To Investors: Put Your Money Where Your Bias Is

By Betsy Shaver, VP of Operations

Background Noise

Human beings are messy. Complex. Mercurial. Our life experiences shape who we are and inform how we perceive the world around us as well as how we make decisions while navigating through it. As a result, or perhaps side effect, of our experiences, we all have biases. Say it with me: We all have biases. And whether or not we’re aware of them, they’re always running in the background, like apps on your smartphone or computer.

Did you know there are well over 2 dozen biases recognized by psychologists? Anchoring, availability, blind spot, choice supportive, confirmation, detection of deception, Dunning-Kruger, framing, fundamental attribution error, gambler’s fallacy, halo effect, hindsight, illusion of validity, law of the instrument, optimism, overconfidence, selective perception, self-serving, and survivorship are all scientifically recognized biases that are working in some implicit combination within us, usually without detection. 

These can have obvious consequences, like the last unsuccessful Facebook argument you had with a family member; or why you cling to the hope that “this will be the year” for your sports team. But the effects can also be much more subtle – for example, which investments or entrepreneurs give you a good ‘gut feeling.’  Occasionally, the investment strategy of ‘go with your gut’ pays off; but often, it does not – and sometimes, it can lead even seasoned investors astray – as in the case of Theranos. Similarly, you’ve probably least heard of—if you haven’t already watched—at least one of the Fyre Festival documentaries (if not, you should; it’s a fascinating story). There are countless other stories of investors following their guts to negative outcomes. If you’ve done a handful of investments or more, you may even have one yourself.

Fast vs. Slow Thinking

Why does this continue to happen? Because people make emotional decisions that are informed by their own biases rather than decisions grounded in factual data.  In the video in this link, Daniel Kahneman, widely considered the father of behavioral economics, gives an overview of what he categorizes as “fast-” and “slow-thinking,” which are discussed in greater detail in his book of the same name. He posits that often, what we popularly call our ‘lizard brain’ is responsible for our decision making, which is instantaneous and biased; as opposed to the reasoned, critical thinking that takes place in other parts of the brain.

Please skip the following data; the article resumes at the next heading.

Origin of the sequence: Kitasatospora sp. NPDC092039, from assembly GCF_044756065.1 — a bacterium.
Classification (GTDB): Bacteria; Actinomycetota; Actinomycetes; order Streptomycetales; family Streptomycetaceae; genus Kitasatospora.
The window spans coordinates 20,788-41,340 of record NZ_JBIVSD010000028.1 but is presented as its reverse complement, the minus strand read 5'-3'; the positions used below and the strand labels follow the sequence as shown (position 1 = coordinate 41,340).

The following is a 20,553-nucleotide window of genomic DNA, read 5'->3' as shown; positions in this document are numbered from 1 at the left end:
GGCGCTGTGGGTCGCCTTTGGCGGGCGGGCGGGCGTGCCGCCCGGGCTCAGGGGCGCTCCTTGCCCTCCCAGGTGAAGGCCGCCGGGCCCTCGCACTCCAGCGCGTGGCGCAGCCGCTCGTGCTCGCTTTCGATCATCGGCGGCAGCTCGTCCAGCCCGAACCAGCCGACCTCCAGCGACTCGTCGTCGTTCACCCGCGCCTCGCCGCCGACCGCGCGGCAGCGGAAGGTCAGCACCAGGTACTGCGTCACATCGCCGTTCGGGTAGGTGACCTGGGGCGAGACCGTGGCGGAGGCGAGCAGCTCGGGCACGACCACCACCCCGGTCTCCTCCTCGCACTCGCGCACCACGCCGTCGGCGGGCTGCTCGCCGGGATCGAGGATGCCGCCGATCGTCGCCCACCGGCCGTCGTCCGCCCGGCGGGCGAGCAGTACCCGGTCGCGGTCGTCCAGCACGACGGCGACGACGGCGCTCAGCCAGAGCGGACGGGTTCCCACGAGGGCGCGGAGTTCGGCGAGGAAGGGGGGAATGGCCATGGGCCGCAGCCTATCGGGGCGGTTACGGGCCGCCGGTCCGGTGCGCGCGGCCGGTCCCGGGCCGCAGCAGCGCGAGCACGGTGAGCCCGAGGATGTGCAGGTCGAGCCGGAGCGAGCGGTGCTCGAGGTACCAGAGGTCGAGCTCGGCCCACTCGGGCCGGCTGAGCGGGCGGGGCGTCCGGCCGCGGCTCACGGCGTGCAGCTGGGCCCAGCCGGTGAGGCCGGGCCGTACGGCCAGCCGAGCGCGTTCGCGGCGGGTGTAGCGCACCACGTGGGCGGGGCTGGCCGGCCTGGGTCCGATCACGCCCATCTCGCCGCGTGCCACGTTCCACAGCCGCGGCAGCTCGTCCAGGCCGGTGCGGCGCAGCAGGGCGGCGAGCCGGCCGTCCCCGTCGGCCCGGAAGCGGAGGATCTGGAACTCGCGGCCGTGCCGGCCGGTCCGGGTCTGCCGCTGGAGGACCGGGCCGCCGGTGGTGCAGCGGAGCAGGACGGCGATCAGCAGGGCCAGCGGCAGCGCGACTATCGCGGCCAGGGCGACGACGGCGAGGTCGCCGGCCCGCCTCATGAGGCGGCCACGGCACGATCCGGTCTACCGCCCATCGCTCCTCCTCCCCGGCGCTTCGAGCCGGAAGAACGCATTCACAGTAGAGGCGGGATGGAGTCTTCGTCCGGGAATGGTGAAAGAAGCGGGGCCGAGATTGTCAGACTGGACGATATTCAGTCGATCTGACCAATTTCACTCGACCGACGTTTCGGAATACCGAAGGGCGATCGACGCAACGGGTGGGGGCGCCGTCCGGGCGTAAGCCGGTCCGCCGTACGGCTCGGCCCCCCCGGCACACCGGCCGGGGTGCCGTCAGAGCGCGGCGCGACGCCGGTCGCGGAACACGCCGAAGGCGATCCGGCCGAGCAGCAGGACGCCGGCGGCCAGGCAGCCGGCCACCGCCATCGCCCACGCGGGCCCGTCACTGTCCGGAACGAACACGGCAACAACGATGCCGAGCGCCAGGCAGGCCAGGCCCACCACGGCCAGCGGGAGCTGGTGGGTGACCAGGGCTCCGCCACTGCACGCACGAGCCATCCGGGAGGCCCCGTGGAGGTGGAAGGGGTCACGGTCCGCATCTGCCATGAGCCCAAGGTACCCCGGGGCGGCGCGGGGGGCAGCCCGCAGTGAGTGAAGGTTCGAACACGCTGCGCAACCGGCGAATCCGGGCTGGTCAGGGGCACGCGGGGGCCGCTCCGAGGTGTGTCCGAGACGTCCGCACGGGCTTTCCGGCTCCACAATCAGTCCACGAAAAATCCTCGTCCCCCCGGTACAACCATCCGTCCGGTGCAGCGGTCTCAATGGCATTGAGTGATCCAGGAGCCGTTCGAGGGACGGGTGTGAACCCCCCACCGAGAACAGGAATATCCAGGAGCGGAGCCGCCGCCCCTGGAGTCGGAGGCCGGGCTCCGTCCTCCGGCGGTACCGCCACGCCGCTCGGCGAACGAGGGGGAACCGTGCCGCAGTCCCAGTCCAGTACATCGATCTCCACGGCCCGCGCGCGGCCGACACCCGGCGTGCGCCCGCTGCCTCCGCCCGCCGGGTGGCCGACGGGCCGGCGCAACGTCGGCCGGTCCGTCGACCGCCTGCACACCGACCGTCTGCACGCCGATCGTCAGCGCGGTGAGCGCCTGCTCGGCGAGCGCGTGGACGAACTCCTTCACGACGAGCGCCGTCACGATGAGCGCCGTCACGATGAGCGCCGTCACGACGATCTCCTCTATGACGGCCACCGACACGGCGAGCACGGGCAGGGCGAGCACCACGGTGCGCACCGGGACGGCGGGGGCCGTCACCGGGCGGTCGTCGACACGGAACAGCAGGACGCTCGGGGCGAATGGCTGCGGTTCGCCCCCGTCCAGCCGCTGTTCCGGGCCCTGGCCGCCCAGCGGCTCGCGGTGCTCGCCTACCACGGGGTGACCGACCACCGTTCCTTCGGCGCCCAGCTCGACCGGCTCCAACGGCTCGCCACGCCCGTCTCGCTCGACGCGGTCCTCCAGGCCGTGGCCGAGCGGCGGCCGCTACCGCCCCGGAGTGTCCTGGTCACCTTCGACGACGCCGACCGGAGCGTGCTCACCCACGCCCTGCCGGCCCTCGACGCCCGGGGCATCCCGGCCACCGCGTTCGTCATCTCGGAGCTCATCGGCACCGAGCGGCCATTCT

We see examples of this all the time, for example, in the stark contrast in funding secured by male and female entrepreneurs. Based on the funding women entrepreneurs receive, are we to believe they are only 10% (on the high end) as prepared, competent, or qualified to start a business as their male counterparts? Or is it more likely that most VCs are male, and “see themselves” and/or find male entrepreneurs “more relatable” and therefore more worthy of investment?

The Problem with Biases

Before you say, “Well, that wouldn’t happen with me…I’m not [fill-in-the-blank]-ist” consider taking the Implicit Association Test which will allow you to test for any of more than a dozen biases. Be forewarned that you won’t like your results. I am convinced that no human on earth could take all 16 tests without displaying biases at least half the time. You have them. I have them. Kahneman believes bias is part of the human condition. If this sounds pessimistic, remember that part of undoing biases is first becoming aware that they’re there. When I catch myself in my own biased thoughts, I stop and think, “Wait. Why did I just have that thought?” Or, “Why do I believe that?”  If you want to take it a step further, you can think, “Who benefits from me believing that?” —but that is a whole different post for a different day. 

So what is the solution? In the case of investments, make a data-based decision instead of ‘going with your gut.’ While it is true that you will sometimes be correct, there is the old saying that ‘even a broken clock is right twice a day.” Wait, did you just call me a broken clock? No; I’m saying your ‘gut’ is fallible – as is mine – because it is informed by biases, whether we acknowledge that fact or not.

More to the point, what other decision involving a lot of money would you make without any data? Would you buy a house? A car? Would the bank loan you money just because they have a ‘gut feeling’ you’re good for it? Of course not, because that’s ridiculous. They look at your payment history and credit scores, along with other hard data about you; because the amalgamation of that information predicts whether you are likely to be a worthy credit risk or not. Regardless of how nice (or not nice) a person you are.

People who are entrepreneurs are tangibly different—in outlook, approach, and attitudes, and more—than people who are not. As an example, how would you determine which candidate out of five had the greatest Entrepreneurial Desire (which we know predicts venture success)? Would you know which one of five has the greatest Resilience? How would you know? What if data on entrepreneurs could lower your risk factor? Let’s say your firm went in on 500 ventures. If you could turn just 3% of those from negative to positive, with an average investment of $200K, you’d have a net gain of $3M dollars. The question then is, why wouldn’t you want to use a data-based approach? 

Does your firm want to deploy data-based evaluations of entrepreneurs? We can help.